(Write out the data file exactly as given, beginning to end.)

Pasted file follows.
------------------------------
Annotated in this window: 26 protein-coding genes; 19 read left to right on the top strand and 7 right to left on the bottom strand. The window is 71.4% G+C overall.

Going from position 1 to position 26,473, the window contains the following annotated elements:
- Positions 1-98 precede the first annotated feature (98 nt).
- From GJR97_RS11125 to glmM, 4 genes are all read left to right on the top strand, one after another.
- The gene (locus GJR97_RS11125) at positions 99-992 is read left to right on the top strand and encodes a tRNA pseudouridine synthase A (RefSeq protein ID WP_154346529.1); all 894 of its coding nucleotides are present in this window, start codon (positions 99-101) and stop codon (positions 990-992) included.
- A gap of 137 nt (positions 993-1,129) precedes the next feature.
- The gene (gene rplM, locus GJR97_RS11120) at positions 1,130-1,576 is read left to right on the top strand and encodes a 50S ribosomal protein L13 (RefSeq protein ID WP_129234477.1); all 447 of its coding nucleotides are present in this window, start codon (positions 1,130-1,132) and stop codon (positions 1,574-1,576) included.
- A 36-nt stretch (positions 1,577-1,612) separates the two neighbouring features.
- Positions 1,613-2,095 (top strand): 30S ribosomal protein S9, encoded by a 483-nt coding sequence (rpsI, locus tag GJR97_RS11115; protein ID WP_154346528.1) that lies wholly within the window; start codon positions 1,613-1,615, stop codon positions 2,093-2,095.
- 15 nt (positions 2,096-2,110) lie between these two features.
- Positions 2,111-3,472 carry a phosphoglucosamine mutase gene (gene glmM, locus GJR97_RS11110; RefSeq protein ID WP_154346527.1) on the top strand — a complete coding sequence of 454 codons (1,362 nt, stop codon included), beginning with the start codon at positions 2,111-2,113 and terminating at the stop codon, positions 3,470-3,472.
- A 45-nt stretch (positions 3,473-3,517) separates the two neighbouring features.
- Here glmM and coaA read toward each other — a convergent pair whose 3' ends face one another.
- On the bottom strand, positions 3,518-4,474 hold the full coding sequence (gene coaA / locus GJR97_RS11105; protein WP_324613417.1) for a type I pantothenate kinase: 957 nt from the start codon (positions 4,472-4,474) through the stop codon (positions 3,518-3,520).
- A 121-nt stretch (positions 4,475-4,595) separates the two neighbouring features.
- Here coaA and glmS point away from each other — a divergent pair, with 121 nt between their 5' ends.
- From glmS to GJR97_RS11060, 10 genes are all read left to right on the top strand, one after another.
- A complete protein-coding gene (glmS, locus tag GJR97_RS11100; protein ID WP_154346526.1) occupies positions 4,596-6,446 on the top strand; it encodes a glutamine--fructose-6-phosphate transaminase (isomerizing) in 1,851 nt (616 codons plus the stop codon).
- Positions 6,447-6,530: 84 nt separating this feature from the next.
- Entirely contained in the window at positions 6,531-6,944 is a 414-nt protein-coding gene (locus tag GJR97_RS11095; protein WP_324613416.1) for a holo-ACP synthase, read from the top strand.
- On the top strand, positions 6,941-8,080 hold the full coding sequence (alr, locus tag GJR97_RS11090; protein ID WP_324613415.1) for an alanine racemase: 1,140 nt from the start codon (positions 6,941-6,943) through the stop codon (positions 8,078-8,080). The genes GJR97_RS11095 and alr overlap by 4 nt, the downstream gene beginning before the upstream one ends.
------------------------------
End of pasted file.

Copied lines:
Annotated in this window: 26 protein-coding genes; 19 read left to right on the top strand and 7 right to left on the bottom strand. The window is 71.4% G+C overall.

Going from position 1 to position 26,473, the window contains the following annotated elements:
- Positions 1-98 precede the first annotated feature (98 nt).
- From GJR97_RS11125 to glmM, 4 genes are all read left to right on the top strand, one after another.
- The gene (locus GJR97_RS11125) at positions 99-992 is read left to right on the top strand and encodes a tRNA pseudouridine synthase A (RefSeq protein ID WP_154346529.1); all 894 of its coding nucleotides are present in this window, start codon (positions 99-101) and stop codon (positions 990-992) included.
- A gap of 137 nt (positions 993-1,129) precedes the next feature.
- The gene (gene rplM, locus GJR97_RS11120) at positions 1,130-1,576 is read left to right on the top strand and encodes a 50S ribosomal protein L13 (RefSeq protein ID WP_129234477.1); all 447 of its coding nucleotides are present in this window, start codon (positions 1,130-1,132) and stop codon (positions 1,574-1,576) included.
- A 36-nt stretch (positions 1,577-1,612) separates the two neighbouring features.
- Positions 1,613-2,095 (top strand): 30S ribosomal protein S9, encoded by a 483-nt coding sequence (rpsI, locus tag GJR97_RS11115; protein ID WP_154346528.1) that lies wholly within the window; start codon positions 1,613-1,615, stop codon positions 2,093-2,095.
- 15 nt (positions 2,096-2,110) lie between these two features.
- Positions 2,111-3,472 carry a phosphoglucosamine mutase gene (gene glmM, locus GJR97_RS11110; RefSeq protein ID WP_154346527.1) on the top strand — a complete coding sequence of 454 codons (1,362 nt, stop codon included), beginning with the start codon at positions 2,111-2,113 and terminating at the stop codon, positions 3,470-3,472.
- A 45-nt stretch (positions 3,473-3,517) separates the two neighbouring features.
- Here glmM and coaA read toward each other — a convergent pair whose 3' ends face one another.
- On the bottom strand, positions 3,518-4,474 hold the full coding sequence (gene coaA / locus GJR97_RS11105; protein WP_324613417.1) for a type I pantothenate kinase: 957 nt from the start codon (positions 4,472-4,474) through the stop codon (positions 3,518-3,520).
- A 121-nt stretch (positions 4,475-4,595) separates the two neighbouring features.
- Here coaA and glmS point away from each other — a divergent pair, with 121 nt between their 5' ends.
- From glmS to GJR97_RS11060, 10 genes are all read left to right on the top strand, one after another.
- A complete protein-coding gene (glmS, locus tag GJR97_RS11100; protein ID WP_154346526.1) occupies positions 4,596-6,446 on the top strand; it encodes a glutamine--fructose-6-phosphate transaminase (isomerizing) in 1,851 nt (616 codons plus the stop codon).
- Positions 6,447-6,530: 84 nt separating this feature from the next.
- Entirely contained in the window at positions 6,531-6,944 is a 414-nt protein-coding gene (locus tag GJR97_RS11095; protein WP_324613416.1) for a holo-ACP synthase, read from the top strand.
- On the top strand, positions 6,941-8,080 hold the full coding sequence (alr, locus tag GJR97_RS11090; protein ID WP_324613415.1) for an alanine racemase: 1,140 nt from the start codon (positions 6,941-6,943) through the stop codon (positions 8,078-8,080). The genes GJR97_RS11095 and alr overlap by 4 nt, the downstream gene beginning before the upstream one ends.